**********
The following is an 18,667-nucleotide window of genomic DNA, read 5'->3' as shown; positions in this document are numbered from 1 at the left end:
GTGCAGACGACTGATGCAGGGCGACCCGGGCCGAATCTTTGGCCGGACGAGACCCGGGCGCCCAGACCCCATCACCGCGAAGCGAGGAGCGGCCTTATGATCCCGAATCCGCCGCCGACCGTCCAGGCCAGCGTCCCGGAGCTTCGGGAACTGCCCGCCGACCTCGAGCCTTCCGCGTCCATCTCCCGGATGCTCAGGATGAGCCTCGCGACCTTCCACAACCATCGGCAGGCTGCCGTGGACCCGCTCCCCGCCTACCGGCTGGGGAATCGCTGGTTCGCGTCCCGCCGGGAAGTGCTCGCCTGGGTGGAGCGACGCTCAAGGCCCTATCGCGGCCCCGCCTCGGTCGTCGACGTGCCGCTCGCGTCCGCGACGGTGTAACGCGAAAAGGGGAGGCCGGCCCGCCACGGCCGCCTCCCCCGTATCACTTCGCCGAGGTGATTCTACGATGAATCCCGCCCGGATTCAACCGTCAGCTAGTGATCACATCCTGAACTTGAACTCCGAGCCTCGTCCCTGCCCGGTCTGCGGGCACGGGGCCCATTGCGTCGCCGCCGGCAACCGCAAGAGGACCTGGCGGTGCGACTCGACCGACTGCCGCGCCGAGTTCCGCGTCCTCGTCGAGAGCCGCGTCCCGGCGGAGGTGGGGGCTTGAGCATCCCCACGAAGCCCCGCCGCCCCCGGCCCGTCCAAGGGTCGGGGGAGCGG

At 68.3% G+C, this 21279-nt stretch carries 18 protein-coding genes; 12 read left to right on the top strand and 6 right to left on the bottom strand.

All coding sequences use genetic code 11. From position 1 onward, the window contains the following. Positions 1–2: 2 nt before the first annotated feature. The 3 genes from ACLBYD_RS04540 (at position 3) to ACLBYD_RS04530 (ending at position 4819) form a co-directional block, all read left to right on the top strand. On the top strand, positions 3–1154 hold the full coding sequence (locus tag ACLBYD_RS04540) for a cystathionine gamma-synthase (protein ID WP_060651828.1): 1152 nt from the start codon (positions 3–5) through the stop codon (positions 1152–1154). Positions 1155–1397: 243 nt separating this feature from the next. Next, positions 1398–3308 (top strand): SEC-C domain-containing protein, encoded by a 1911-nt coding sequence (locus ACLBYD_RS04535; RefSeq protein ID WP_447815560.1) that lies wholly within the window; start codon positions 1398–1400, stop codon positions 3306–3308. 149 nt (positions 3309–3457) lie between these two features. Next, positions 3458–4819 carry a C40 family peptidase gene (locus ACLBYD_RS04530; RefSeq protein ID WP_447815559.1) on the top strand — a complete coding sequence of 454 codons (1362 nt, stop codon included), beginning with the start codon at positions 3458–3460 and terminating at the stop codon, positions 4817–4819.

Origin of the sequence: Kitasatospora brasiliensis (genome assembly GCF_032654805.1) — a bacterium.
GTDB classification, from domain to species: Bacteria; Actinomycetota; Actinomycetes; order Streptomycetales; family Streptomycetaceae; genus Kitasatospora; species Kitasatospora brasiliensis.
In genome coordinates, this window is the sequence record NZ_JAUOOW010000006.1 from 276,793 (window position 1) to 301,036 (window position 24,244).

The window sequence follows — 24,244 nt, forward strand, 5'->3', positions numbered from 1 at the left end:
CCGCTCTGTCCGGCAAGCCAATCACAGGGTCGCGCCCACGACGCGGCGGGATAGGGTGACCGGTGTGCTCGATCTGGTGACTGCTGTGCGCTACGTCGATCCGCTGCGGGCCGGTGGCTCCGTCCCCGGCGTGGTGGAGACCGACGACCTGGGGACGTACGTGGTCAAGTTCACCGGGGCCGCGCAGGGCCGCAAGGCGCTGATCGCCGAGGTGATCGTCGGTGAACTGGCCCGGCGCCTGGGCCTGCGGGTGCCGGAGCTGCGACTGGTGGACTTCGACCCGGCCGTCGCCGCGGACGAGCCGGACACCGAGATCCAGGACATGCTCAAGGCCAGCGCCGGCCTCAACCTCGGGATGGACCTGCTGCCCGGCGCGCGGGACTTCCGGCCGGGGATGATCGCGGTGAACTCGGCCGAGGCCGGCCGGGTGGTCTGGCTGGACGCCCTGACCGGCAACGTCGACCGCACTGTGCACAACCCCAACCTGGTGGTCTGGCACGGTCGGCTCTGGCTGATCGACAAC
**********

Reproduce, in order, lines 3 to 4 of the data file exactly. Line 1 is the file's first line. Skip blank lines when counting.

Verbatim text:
At 68.3% G+C, this 21279-nt stretch carries 18 protein-coding genes; 12 read left to right on the top strand and 6 right to left on the bottom strand.

All coding sequences use genetic code 11. From position 1 onward, the window contains the following. Positions 1–2: 2 nt before the first annotated feature. The 3 genes from ACLBYD_RS04540 (at position 3) to ACLBYD_RS04530 (ending at position 4819) form a co-directional block, all read left to right on the top strand. On the top strand, positions 3–1154 hold the full coding sequence (locus tag ACLBYD_RS04540) for a cystathionine gamma-synthase (protein ID WP_060651828.1): 1152 nt from the start codon (positions 3–5) through the stop codon (positions 1152–1154). Positions 1155–1397: 243 nt separating this feature from the next. Next, positions 1398–3308 (top strand): SEC-C domain-containing protein, encoded by a 1911-nt coding sequence (locus ACLBYD_RS04535; RefSeq protein ID WP_447815560.1) that lies wholly within the window; start codon positions 1398–1400, stop codon positions 3306–3308. 149 nt (positions 3309–3457) lie between these two features. Next, positions 3458–4819 carry a C40 family peptidase gene (locus ACLBYD_RS04530; RefSeq protein ID WP_447815559.1) on the top strand — a complete coding sequence of 454 codons (1362 nt, stop codon included), beginning with the start codon at positions 3458–3460 and terminating at the stop codon, positions 4817–4819.